But in the end we settled on Domino Brass. They make good quality solid cast brass fittings and their range is not disappointing.




Friday, December 12, 2014

Construction Progress...

Here are a few pictures of the progress as of last week. The cornicing should arrive next week and then they can crack on completing the walls and move on to the flooring.

Below: a view of the foyer from the front door.

Below: A view of the staircase from the ballroom hallway.

Below: The jungle of flues and various fireplaces. This was one disappointing aspect of the build, that the fireplaces had to protrude into the rooms so much. They are 600mm deep, before the 300mm deep mantlepieces are fitted, meaning they will protrude into the rooms by 3 feet. At least the rooms are large enough to cope with this. 

It was also a pain that under law each fireplace must have its own flu (so back to back fireplaces on the lower floor with back to back fires above require 4 flues coursing up through the walls, and chimney pieces wide enough to hide the flues at 400mm wide each (1.6m plus 1.8m fireplaces = 3.4m blade walls!).


Below: The staircase from the top.

Below: The lift shaft from the top.

Below: The dentils waiting to be fixed to the eaves around the outside of the manor.

Below: Detail of the frieze band onto the top of which the dentils are fixed.



Tuesday, December 9, 2014

Sphinxes finally find their home...

The sphinxes have made it to their final resting place, as guardians of the entrance to the gardens from the cocktail lawn. The penultimate time I was home the raised cocktail lawn was a brown mess of soil and weeds, but since then Peter has sprayed, harrowed, rolled, sown and rolled it again and thanks to the spring rain it has been transformed from that patch of dirt into a burgeoning formal lawn in just 4 weeks...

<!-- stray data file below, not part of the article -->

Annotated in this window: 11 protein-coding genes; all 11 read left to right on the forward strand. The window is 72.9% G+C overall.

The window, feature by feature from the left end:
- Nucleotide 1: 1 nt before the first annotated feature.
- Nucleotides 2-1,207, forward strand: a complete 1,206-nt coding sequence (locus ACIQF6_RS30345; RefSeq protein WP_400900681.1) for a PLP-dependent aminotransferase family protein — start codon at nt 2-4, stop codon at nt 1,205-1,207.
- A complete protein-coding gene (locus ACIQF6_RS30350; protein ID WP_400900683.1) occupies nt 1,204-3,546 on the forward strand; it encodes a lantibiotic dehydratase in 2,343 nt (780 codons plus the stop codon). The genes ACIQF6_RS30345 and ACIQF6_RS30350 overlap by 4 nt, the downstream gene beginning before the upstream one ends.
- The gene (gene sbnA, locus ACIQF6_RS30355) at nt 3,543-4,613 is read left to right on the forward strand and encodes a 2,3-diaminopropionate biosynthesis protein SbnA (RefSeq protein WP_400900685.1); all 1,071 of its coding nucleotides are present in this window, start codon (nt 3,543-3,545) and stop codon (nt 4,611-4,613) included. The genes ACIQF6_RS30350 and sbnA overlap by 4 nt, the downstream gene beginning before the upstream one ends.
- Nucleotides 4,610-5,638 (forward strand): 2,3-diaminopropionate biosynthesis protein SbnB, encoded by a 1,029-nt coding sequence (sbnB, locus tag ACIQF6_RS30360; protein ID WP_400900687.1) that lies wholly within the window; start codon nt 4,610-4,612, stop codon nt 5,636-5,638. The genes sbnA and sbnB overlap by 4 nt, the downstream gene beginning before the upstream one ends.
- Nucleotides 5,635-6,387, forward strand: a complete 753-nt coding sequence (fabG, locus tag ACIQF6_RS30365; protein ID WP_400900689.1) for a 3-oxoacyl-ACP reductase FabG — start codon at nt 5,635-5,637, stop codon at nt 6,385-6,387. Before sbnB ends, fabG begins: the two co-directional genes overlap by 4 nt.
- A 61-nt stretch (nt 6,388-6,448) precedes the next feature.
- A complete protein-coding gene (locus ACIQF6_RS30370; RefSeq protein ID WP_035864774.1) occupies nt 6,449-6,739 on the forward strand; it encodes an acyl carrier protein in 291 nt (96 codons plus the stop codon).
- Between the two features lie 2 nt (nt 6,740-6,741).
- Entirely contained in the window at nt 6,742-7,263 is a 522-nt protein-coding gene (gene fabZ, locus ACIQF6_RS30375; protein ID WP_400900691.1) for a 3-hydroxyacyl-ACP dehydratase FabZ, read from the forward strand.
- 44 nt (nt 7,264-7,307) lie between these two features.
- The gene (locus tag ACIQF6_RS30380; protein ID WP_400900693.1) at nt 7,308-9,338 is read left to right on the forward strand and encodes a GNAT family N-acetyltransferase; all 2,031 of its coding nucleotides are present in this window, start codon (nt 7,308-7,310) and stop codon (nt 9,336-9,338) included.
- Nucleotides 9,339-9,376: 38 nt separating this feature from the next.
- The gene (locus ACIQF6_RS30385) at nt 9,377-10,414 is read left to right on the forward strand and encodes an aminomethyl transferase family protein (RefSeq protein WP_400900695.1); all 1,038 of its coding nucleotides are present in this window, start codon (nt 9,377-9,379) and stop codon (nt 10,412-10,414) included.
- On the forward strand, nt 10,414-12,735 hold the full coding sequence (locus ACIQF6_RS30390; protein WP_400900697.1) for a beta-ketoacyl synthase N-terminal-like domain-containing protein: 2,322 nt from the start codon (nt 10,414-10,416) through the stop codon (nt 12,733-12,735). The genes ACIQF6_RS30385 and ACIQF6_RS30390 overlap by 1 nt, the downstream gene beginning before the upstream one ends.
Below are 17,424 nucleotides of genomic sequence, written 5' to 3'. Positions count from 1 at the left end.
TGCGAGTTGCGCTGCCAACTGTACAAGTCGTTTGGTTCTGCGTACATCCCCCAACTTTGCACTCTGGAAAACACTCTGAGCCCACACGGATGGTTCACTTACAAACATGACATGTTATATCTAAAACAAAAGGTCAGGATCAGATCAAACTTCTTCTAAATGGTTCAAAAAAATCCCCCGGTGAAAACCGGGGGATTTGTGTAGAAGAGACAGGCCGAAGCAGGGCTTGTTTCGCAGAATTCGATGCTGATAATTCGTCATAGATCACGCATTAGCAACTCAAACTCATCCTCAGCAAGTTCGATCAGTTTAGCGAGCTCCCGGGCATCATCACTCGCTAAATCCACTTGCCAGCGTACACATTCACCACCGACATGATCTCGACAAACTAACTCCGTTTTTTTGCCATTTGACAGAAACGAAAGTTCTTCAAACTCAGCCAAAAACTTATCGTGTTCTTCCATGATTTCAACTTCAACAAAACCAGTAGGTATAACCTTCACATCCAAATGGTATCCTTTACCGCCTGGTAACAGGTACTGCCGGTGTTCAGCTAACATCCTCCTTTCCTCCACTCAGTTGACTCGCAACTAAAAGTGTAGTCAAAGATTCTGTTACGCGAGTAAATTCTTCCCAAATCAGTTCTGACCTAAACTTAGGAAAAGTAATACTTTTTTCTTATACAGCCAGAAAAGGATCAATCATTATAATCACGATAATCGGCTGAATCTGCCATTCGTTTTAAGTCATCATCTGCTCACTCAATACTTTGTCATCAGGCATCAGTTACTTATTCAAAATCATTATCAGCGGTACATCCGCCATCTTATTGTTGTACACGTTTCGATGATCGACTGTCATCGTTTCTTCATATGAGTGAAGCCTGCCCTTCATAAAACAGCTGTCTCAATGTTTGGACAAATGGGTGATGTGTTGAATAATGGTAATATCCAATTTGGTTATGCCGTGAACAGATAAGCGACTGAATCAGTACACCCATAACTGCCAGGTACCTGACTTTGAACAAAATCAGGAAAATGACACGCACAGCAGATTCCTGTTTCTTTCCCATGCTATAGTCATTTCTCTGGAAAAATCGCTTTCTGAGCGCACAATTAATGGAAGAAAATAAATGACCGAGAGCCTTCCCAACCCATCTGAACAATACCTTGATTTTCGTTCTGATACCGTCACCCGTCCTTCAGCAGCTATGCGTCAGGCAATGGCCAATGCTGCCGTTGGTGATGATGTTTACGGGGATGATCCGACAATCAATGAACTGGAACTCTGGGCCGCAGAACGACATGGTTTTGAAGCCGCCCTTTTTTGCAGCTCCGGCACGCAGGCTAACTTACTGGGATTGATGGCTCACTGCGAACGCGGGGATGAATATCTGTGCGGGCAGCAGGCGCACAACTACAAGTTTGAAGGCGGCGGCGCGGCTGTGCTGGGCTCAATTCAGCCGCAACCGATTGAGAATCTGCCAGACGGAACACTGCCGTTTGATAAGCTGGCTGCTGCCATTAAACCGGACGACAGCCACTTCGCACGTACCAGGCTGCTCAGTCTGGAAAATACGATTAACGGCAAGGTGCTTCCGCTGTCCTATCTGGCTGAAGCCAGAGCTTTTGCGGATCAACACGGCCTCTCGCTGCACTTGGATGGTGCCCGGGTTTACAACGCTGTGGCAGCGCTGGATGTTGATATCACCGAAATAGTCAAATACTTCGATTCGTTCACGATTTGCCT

So, with no more ground work required we were able to take the sphinxes out of their crates and have them placed just so...

Above: View of the pair from the upstairs balcony.

I am enjoying seeing things starting to come to fruition, especially because the space now starts to take on some scale and perspective.

Above: View from ground.

Below: The view across the raised lawn towards Badger's Wood. The walls are yet to be plastered and the travertine steps yet to be set.


Keeping a watchful eye...

Some more photos of the spring growth...

Above and Below: Badger's Wood from Upstairs and Downstairs respectively.

Above: View of manor from Lime Walk, with the Bois de Marie to the left.

Below: Our first crop of hazelnuts starting to develop on the trees in the Bois de Marie

Below: A panorama from the end of the lime walk.

Saturday, December 6, 2014

Stop and Smell the Roses...

Here are some photos taken last week of the roses in our potager garden...


Above and Below: The view into the potager from the vineyard.

Below: The deep red Dublin Bay.

Below: In the pink - some old fashioned roses with wonderful perfume.

Below: A profusion of cream and white blooms...

Below: 'Sunset' and 'Wildfire'

Below: The pale mauve blooms of the roses at the end of the vines (they have gone over somewhat).